For history, for legacy: Why UFC 264 is the biggest fight of Conor’s career

Since Conor’s McGregor inception on MMA’s mainstage in 2013, the sport has been an absolute whirlwind and is undoubtedly a different place from where he found it. Despite that sensationalism, time hasn’t been the kindest to the sporting ventures of the Irishman, leaving him with a mixed bag compared to the buzz he rode in on. 

Time out from the Octagon hasn’t and never will favour a distant contender, for which Conor has paid the price in the form of his last three fights, spanning over almost three years. In a new era, post-Khabib Nurmagomedov, the top of the UFC lightweight rankings has never found itself in a more significant situation than it is at this moment.  

While Dustin has stayed put and been on a rampant path since their initial meeting in 2014, the stock the Diamond has made for himself is nothing short of deserved. The path to gold is never straightforward. Poirier’s path has been one you haven’t been able to look at any other way than inspiring and through the work he has showcased, makes him a valid threat to anybody atop of the UFC’s best 155lb scrappers.

But, see, in any normal Conor McGregor fight week, there’s predictions, pageantry and excitement galore. Everybody, under normal circumstances, can’t wait to see what Conor will do on Saturday night. The overwhelming majority seeing how he will win on the night. For many, for a long time, the thought of Conor losing was ludicrous. 

For years he was thumping his way to victory in devastating fashion, declaring his finish beforehand and becoming a ‘Mystic Mac’ in the process when pulling it off as predicted. For a long time, Conor was in and out of the Octagon before we knew it and returning only months later.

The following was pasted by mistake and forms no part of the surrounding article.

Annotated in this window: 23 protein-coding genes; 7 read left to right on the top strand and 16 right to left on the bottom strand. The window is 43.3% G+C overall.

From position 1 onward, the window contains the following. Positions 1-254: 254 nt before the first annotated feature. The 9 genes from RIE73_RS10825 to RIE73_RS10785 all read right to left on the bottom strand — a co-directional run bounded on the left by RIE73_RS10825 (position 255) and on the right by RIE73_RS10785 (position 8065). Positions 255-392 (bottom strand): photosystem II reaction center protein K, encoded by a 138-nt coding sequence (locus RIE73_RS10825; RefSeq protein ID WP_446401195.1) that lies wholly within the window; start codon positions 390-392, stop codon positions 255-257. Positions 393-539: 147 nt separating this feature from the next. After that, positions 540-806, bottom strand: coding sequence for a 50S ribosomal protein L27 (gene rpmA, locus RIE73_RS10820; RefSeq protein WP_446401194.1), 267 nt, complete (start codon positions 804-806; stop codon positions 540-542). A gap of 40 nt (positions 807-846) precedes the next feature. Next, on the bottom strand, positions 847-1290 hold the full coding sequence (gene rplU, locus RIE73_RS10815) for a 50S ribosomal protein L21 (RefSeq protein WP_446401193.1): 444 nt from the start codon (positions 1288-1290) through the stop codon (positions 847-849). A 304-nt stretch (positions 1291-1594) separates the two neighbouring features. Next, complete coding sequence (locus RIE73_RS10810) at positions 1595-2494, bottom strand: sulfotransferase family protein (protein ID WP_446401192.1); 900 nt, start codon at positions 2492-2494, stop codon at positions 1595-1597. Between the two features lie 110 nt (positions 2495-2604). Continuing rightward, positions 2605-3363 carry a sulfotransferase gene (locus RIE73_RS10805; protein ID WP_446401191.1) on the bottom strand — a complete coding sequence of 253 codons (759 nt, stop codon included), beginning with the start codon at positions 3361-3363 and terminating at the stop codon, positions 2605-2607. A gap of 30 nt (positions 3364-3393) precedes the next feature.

The shiniest moments of the ‘McGregor era’ were a very fun place to live in for those who basked in showcases and entertainment. A promoter’s wet dream. But while he knocked out Jose Aldo in thirteen seconds and personified a masterful two-round performance in Madison Square Garden, the game hasn’t been the same both with and without ‘The Notorious’ one.

I hate to put time into perspective, but the Aldo fight? Over six years ago. The Alvarez fight; nearly five years gone by. Time flies by and in this game, your moment doesn’t shine too bright for too long, especially in an ever-evolving sport like mixed martial arts. 

So while Poirier’s latter years are proving to be his brightest, it’s no surprise to see him the favourite heading into the rubber match. This is by no means to rule out McGregor, but given his recent performances and his last loss in January to Poirier in the rematch – also being the first knockout loss of Conor’s career – this is a significant fight in the story of the Irishman’s career.

Conor has a lot to answer to, as well. In January, the method wasn’t successful and looked almost what he stated about his fellow lightweight combatants in 2015 being ‘stuck in the mud,’ being open to Dustin’s utilities frequently more than the fast-paced knockout artist we’d seen in years gone by. 

McGregor isn’t the sort of competitor, given his status, to pick a fight without meaning. There will always be fights on the table for Conor for as long as he wants them, but if Conor wants to be taken seriously as a potential crown holder again at lightweight, there has never been a bigger fight in his life than on 10th July in Las Vegas – a city synonymous with his greatest moments could well see his greatest sporting downfall. 

If you flip the coin no less, if we see the right Conor McGregor on that Saturday night, you never know just what might happen. Conor, on his day, is a force that few can handle – especially in front of a packed house in the T-Mobile arena. Relaxed, talking to you, timing your movement to use against you, he’s a different person altogether. It’s all about can he or will we see that magic again on an occasion no bigger than this.

It’s a different Conor fight week. It’s a must-win Conor fight week.